Crain’s Chicago Business: Chicago’s Housing Market Struggles to Bounce Back 10 Years After the Recession

A new report for Crain’s shows that home values in 47 Chicago area ZIP codes were at least 20 percent below their December 2006 levels by the end of last year.

As Chicago’s housing market continues to bounce back from the recession, there are some neighborhoods that are lagging behind.

According to data compiled by the S&P CoreLogic Case-Shiller Home Prices Indices for Crain’s, home values in 47 Chicago are ZIP codes were at least 20 percent below their December 2006 levels at the end of last year. And in almost 30 percent of the region’s ZIP codes, the value of a single-family home was well below where it was a decade before.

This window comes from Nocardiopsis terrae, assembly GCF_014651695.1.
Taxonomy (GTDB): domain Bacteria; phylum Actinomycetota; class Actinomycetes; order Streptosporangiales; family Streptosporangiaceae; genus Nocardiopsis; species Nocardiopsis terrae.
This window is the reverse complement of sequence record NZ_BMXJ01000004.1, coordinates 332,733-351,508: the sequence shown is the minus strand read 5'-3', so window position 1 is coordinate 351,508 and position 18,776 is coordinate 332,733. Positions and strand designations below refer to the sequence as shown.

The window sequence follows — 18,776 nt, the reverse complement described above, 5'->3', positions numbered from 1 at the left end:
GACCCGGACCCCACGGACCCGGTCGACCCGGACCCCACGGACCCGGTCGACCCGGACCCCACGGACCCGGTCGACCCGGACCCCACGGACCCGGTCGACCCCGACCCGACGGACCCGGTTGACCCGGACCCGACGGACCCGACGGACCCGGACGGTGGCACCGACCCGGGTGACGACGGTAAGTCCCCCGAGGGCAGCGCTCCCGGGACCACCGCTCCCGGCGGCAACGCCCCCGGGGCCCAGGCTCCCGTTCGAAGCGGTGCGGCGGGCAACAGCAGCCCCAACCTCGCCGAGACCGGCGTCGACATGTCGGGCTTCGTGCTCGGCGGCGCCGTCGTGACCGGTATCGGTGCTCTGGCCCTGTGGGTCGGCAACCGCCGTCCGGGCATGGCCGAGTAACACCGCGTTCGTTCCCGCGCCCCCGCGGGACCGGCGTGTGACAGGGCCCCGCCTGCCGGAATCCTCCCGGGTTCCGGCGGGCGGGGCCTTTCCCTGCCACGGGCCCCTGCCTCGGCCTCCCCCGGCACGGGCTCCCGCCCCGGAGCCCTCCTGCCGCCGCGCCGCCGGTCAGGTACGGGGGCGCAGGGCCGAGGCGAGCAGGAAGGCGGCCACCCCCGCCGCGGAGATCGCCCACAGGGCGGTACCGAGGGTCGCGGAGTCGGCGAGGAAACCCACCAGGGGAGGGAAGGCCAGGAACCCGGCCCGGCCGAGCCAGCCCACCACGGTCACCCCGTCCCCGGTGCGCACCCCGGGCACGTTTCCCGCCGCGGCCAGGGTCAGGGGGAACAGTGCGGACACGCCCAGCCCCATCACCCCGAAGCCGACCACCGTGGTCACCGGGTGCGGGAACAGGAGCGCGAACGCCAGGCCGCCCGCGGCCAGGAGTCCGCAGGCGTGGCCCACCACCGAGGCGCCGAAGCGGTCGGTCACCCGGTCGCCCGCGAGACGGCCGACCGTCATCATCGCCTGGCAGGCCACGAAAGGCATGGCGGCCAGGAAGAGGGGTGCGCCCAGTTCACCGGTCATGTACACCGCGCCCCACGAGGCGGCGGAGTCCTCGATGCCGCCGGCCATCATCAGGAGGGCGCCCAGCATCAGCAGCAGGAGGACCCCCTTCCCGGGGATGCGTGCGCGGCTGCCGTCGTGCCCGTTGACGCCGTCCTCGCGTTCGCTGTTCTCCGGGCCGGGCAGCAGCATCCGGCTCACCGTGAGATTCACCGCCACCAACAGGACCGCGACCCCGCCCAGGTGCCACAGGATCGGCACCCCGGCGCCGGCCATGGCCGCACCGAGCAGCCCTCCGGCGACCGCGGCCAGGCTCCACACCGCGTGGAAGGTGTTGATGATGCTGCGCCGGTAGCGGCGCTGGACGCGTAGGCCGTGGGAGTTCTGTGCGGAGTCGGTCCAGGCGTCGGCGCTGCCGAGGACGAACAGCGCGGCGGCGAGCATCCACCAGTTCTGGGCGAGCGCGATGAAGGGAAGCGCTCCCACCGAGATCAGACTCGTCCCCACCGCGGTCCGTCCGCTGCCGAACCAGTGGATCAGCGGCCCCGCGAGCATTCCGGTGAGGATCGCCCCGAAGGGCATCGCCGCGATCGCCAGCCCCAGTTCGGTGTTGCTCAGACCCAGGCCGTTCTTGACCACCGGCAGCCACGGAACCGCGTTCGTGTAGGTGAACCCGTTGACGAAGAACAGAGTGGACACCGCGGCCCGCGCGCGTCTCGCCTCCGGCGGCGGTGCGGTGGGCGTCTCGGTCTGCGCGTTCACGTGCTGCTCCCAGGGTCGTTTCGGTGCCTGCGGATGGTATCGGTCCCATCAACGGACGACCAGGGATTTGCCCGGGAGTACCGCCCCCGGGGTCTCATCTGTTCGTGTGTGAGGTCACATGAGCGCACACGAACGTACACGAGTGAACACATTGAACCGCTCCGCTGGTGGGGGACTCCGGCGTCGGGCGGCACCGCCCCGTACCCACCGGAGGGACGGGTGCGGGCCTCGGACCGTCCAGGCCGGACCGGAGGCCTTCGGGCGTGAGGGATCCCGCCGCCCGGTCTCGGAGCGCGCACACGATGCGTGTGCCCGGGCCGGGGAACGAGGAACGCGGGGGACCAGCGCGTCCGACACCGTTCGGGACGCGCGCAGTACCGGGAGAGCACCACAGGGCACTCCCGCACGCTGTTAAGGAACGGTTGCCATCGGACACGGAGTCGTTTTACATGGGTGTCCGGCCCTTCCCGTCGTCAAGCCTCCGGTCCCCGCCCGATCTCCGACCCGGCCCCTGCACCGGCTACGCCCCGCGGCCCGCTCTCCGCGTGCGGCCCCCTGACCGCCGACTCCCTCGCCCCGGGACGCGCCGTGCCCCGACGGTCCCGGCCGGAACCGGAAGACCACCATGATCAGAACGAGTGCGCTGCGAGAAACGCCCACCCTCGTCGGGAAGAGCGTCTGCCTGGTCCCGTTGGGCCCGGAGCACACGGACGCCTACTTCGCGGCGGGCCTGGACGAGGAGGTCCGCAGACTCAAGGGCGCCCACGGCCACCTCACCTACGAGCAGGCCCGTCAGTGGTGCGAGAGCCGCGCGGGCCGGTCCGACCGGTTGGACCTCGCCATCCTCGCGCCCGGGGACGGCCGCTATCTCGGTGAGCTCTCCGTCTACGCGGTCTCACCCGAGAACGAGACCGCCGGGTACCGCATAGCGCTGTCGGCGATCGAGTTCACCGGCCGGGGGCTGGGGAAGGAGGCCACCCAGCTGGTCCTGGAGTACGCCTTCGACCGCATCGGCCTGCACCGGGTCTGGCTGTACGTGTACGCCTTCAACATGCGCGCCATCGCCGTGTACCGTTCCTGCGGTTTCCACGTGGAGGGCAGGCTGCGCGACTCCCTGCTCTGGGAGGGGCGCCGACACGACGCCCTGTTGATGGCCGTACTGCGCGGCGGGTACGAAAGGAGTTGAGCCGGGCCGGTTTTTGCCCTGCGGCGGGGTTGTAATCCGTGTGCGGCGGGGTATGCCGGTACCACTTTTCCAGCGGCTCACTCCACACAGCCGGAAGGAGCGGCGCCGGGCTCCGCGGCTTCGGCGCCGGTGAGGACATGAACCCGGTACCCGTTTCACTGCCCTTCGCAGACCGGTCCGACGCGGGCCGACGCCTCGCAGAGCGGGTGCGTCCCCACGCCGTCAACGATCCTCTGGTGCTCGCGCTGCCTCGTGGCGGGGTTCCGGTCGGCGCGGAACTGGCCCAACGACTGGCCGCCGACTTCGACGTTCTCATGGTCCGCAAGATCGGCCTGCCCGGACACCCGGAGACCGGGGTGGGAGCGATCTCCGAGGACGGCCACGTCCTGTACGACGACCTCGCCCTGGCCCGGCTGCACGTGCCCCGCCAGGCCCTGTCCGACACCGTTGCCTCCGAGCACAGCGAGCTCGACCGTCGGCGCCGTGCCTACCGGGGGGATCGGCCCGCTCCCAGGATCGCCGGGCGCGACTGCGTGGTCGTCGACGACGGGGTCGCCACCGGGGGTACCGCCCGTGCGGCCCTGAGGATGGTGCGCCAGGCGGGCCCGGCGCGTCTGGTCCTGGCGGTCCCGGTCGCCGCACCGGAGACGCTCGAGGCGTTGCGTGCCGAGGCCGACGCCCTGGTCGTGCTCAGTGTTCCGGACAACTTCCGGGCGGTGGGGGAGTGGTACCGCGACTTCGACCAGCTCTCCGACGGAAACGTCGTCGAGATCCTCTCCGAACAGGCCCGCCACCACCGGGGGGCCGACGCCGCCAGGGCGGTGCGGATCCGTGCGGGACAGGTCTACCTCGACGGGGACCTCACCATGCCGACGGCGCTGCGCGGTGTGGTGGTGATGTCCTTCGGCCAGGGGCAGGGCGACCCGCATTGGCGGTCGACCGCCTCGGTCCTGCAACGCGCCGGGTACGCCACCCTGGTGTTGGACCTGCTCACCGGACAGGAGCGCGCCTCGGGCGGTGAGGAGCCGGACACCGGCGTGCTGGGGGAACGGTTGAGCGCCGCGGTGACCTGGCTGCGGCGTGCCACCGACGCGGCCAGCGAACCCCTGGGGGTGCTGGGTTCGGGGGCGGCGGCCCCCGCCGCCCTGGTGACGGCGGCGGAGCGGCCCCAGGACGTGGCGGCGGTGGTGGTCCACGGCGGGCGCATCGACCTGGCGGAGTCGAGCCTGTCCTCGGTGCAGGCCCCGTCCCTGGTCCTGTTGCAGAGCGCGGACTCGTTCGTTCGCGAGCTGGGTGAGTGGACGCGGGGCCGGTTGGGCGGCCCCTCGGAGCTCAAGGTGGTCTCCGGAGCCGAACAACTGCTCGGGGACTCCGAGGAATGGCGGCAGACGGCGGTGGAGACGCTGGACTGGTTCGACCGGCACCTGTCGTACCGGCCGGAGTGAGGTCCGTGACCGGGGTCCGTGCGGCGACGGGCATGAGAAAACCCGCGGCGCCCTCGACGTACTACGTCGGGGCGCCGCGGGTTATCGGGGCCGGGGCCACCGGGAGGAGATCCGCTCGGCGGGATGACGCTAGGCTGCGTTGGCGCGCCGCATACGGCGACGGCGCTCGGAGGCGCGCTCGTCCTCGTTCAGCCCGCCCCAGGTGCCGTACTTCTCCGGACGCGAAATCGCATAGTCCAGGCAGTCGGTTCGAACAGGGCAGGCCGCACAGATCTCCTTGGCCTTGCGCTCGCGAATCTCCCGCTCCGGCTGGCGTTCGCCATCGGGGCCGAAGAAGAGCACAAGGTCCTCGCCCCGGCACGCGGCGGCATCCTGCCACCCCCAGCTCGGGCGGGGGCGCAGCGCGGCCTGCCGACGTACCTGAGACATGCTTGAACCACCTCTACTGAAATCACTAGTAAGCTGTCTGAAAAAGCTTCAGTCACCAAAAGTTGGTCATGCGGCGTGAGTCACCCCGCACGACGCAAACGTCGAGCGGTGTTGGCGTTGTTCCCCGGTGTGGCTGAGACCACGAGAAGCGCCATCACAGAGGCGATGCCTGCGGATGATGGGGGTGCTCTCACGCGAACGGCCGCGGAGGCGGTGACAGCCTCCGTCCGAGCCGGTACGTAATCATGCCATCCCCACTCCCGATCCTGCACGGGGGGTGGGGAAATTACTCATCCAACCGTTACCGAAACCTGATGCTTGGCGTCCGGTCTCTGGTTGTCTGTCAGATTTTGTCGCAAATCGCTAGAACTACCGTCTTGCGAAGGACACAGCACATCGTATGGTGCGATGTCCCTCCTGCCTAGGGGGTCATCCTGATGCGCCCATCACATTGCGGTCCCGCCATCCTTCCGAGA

The fact that homes in some neighborhoods aren’t bouncing back isn’t necessarily a bad thing—David Stiff, principal economist at CoreLogic, notes that houses in those neighborhoods were significantly overvalued before the recession. And some homes are rising in value. In fact, home values surpassed their 2006 levels in 20 Chicago area ZIP codes, with 13 of them being in the city.

In a statement written for Crain’s to accompany the data, Stiff says that if the momentum that home sales and prices increases have been seeing in the first few months of the year continues to be a trend throughout the rest of 2017, “it is reasonable to expect that Chicago markets close to their 2006 price levels will reach new peaks over the next few months.”

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